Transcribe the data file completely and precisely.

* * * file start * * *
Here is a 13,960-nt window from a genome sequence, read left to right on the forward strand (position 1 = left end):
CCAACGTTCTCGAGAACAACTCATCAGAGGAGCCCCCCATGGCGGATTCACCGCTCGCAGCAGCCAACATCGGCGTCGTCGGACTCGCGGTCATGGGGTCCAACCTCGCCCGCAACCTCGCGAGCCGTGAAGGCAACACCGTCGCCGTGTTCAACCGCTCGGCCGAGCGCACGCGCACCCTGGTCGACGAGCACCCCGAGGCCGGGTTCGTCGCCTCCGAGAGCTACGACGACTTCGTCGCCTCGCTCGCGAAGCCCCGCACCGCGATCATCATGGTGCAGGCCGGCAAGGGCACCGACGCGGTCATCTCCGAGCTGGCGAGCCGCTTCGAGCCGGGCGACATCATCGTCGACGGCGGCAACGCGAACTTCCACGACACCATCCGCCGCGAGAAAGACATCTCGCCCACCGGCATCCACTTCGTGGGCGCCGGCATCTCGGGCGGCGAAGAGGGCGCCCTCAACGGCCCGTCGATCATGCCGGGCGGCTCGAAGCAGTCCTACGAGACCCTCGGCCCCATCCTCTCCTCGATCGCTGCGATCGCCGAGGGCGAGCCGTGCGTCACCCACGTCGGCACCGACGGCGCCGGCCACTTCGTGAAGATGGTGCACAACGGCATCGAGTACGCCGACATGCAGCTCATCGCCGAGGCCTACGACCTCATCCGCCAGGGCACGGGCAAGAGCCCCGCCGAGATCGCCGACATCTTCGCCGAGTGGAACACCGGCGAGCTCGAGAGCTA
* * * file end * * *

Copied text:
Here is a 13,960-nt window from a genome sequence, read left to right on the forward strand (position 1 = left end):
CCAACGTTCTCGAGAACAACTCATCAGAGGAGCCCCCCATGGCGGATTCACCGCTCGCAGCAGCCAACATCGGCGTCGTCGGACTCGCGGTCATGGGGTCCAACCTCGCCCGCAACCTCGCGAGCCGTGAAGGCAACACCGTCGCCGTGTTCAACCGCTCGGCCGAGCGCACGCGCACCCTGGTCGACGAGCACCCCGAGGCCGGGTTCGTCGCCTCCGAGAGCTACGACGACTTCGTCGCCTCGCTCGCGAAGCCCCGCACCGCGATCATCATGGTGCAGGCCGGCAAGGGCACCGACGCGGTCATCTCCGAGCTGGCGAGCCGCTTCGAGCCGGGCGACATCATCGTCGACGGCGGCAACGCGAACTTCCACGACACCATCCGCCGCGAGAAAGACATCTCGCCCACCGGCATCCACTTCGTGGGCGCCGGCATCTCGGGCGGCGAAGAGGGCGCCCTCAACGGCCCGTCGATCATGCCGGGCGGCTCGAAGCAGTCCTACGAGACCCTCGGCCCCATCCTCTCCTCGATCGCTGCGATCGCCGAGGGCGAGCCGTGCGTCACCCACGTCGGCACCGACGGCGCCGGCCACTTCGTGAAGATGGTGCACAACGGCATCGAGTACGCCGACATGCAGCTCATCGCCGAGGCCTACGACCTCATCCGCCAGGGCACGGGCAAGAGCCCCGCCGAGATCGCCGACATCTTCGCCGAGTGGAACACCGGCGAGCTCGAGAGCTA